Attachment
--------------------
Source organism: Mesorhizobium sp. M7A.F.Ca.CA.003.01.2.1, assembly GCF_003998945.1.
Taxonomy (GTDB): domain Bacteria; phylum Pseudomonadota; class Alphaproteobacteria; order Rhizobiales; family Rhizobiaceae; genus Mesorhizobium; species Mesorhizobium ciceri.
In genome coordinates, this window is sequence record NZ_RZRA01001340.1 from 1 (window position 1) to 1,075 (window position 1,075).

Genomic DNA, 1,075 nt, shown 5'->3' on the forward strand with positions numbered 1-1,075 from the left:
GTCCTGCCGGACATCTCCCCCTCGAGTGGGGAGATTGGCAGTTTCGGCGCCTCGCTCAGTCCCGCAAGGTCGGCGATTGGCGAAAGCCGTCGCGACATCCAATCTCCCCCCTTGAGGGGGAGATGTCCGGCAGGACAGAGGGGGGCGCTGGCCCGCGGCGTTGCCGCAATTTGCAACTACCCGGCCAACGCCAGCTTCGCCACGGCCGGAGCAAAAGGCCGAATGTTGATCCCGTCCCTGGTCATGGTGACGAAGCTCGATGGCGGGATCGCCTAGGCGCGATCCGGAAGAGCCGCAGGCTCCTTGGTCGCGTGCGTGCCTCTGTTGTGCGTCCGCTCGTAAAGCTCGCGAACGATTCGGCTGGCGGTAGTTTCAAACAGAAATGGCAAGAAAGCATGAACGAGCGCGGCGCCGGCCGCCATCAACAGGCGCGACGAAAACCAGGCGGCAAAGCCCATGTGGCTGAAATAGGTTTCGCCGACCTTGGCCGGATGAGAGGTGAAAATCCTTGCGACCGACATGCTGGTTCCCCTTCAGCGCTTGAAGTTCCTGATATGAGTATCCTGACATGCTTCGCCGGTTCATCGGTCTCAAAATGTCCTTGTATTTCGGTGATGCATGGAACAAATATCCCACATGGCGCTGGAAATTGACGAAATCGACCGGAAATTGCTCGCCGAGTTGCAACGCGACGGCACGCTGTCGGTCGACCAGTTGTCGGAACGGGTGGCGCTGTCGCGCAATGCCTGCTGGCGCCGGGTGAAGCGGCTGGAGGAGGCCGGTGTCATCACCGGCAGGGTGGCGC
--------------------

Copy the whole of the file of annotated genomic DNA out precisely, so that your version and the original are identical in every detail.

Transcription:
Source organism: Mesorhizobium sp. M7A.F.Ca.CA.003.01.2.1, assembly GCF_003998945.1.
Taxonomy (GTDB): domain Bacteria; phylum Pseudomonadota; class Alphaproteobacteria; order Rhizobiales; family Rhizobiaceae; genus Mesorhizobium; species Mesorhizobium ciceri.
In genome coordinates, this window is sequence record NZ_RZRA01001340.1 from 1 (window position 1) to 1,075 (window position 1,075).

Genomic DNA, 1,075 nt, shown 5'->3' on the forward strand with positions numbered 1-1,075 from the left:
GTCCTGCCGGACATCTCCCCCTCGAGTGGGGAGATTGGCAGTTTCGGCGCCTCGCTCAGTCCCGCAAGGTCGGCGATTGGCGAAAGCCGTCGCGACATCCAATCTCCCCCCTTGAGGGGGAGATGTCCGGCAGGACAGAGGGGGGCGCTGGCCCGCGGCGTTGCCGCAATTTGCAACTACCCGGCCAACGCCAGCTTCGCCACGGCCGGAGCAAAAGGCCGAATGTTGATCCCGTCCCTGGTCATGGTGACGAAGCTCGATGGCGGGATCGCCTAGGCGCGATCCGGAAGAGCCGCAGGCTCCTTGGTCGCGTGCGTGCCTCTGTTGTGCGTCCGCTCGTAAAGCTCGCGAACGATTCGGCTGGCGGTAGTTTCAAACAGAAATGGCAAGAAAGCATGAACGAGCGCGGCGCCGGCCGCCATCAACAGGCGCGACGAAAACCAGGCGGCAAAGCCCATGTGGCTGAAATAGGTTTCGCCGACCTTGGCCGGATGAGAGGTGAAAATCCTTGCGACCGACATGCTGGTTCCCCTTCAGCGCTTGAAGTTCCTGATATGAGTATCCTGACATGCTTCGCCGGTTCATCGGTCTCAAAATGTCCTTGTATTTCGGTGATGCATGGAACAAATATCCCACATGGCGCTGGAAATTGACGAAATCGACCGGAAATTGCTCGCCGAGTTGCAACGCGACGGCACGCTGTCGGTCGACCAGTTGTCGGAACGGGTGGCGCTGTCGCGCAATGCCTGCTGGCGCCGGGTGAAGCGGCTGGAGGAGGCCGGTGTCATCACCGGCAGGGTGGCGC